• Join over 1.2 million students every month
  • Accelerate your learning by 29%
  • Unlimited access from just £6.99 per month

The genetic code

Extracts from this document...

Introduction

The genetic code I will discuss the genetic code, looking at the specific areas of transcription/translation, the codon/anticodon, mutation, sense/antisense, the non-overlapping codon and the intron. The genetic code is the base sequence of the DNA that has been copied to a base sequence in mRNA. "This sequence is the genetic code for a protein."1 This code is for a single amino acid, which is called a codon. The genetic code has two very important features. The first is a non-overlapping codon; this codon is a specific start codon, which ensures that the ribosome correctly 'read' the mRNA in a "unique way"1. This unique way is in sets of three, "64 triplets of nucleotides."3 For example: AUG AAU TCG CCU. The second feature is that the code is degenerate. This means some of the amino acids are coded for more than one codon. Transcription is the transfer of information from DNA to mRNA. ...read more.

Middle

This is the process of translation. Appropriate or different, specific tRNA carries corresponding amino acids."1 "The other "end" of the tRNA molecule has an "acceptor" site where the tRNA's specific amino acid will bind."4 Energy is needed to attach amino acids to the tRNA (ATP). So protein synthesis doesn't rely on the diffusion of amino acids, but does rely on transfer RNA (tRNA). Each tRNA molecule has three unpaired bases; these as a collective are called an 'anticodon'. The tRNA pairs with the mRNA the same way as before, matching with the codon in the ribosome. The tRNA bases pair with the mRNA bases A=U, C=G, G=C and U=A. The ribosome then removes the amino acids for the tRNA molecule and bonds it to the others. As the ribosome move along the mRNA three bases at a time, the ribosome will continue linking the amino acids brought there by the tRNA to form a protein molecule. ...read more.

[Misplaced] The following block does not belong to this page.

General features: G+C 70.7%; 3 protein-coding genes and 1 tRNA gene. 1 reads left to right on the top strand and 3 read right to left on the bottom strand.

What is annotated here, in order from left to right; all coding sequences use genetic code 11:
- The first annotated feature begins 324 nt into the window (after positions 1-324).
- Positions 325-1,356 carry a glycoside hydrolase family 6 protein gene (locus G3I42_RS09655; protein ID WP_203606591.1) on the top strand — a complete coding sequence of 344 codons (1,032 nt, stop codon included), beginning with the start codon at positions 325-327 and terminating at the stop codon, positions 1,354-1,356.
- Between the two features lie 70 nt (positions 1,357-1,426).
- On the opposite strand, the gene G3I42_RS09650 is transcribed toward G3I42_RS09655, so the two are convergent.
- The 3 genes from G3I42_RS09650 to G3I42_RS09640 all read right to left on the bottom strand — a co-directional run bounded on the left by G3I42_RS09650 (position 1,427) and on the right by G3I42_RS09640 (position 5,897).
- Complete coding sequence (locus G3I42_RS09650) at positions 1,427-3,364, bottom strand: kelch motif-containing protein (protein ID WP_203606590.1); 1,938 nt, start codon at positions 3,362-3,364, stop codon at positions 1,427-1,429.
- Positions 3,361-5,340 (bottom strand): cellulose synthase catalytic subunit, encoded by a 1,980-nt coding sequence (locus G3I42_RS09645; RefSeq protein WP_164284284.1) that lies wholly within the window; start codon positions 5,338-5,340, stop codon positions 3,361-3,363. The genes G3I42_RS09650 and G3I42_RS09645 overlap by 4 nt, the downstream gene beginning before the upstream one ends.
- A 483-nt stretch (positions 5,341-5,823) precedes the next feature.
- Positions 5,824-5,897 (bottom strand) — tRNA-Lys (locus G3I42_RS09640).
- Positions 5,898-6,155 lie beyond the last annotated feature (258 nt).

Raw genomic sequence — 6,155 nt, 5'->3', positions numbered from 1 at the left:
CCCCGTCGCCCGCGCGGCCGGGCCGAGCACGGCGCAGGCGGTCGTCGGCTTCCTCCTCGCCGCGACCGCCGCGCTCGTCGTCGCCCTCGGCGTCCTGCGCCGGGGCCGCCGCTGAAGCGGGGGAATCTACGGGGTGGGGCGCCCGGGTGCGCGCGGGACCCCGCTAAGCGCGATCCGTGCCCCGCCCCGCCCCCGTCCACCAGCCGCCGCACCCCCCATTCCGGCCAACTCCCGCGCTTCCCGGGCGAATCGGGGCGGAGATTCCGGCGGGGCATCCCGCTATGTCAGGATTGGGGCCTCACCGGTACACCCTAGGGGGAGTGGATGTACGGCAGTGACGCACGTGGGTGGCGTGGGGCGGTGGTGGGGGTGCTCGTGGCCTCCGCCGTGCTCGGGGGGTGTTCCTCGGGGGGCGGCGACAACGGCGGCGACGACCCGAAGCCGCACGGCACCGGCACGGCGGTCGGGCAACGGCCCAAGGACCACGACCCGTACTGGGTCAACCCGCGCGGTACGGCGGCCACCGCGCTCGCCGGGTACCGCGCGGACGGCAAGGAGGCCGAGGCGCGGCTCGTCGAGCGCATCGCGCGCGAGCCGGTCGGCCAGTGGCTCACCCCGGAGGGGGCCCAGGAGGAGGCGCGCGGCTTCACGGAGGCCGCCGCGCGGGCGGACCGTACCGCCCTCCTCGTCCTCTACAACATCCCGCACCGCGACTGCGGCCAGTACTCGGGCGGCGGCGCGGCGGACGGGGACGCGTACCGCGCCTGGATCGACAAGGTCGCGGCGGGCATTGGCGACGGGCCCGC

Conclusion

Generally these differences do not make any impact on our health and are called polymorphism (poly means many; morphisms means forms). They are quite common. So while the genetic code may be slightly changed by having a polymorphism, the change has not significantly altered the gene message: the information is still understood by the cell. However, some changes to the genetic code in genes cause the message to be changed so that it is no longer understood by the cell: the gene is broken or faulty. Changes that make the genes faulty are called mutations. If the message to the cell comes from a faulty gene, the cell will not make the correct copy of the product, will make it in reduced amounts or will not make it at all. Faults in the genes may cause a problem with the development and functioning of different body systems or organs and result in a genetic disorder. Mutations that may be beneficial are that of immunity to a disease or a useful family trait. ...read more.

The above preview is unformatted text

This student written piece of work is one of many that can be found in our AS and A Level Genetics, Evolution & Biodiversity section.

Found what you're looking for?

  • Start learning 29% faster today
  • 150,000+ documents available
  • Just £6.99 a month

Not the one? Search for your essay title...
  • Join over 1.2 million students every month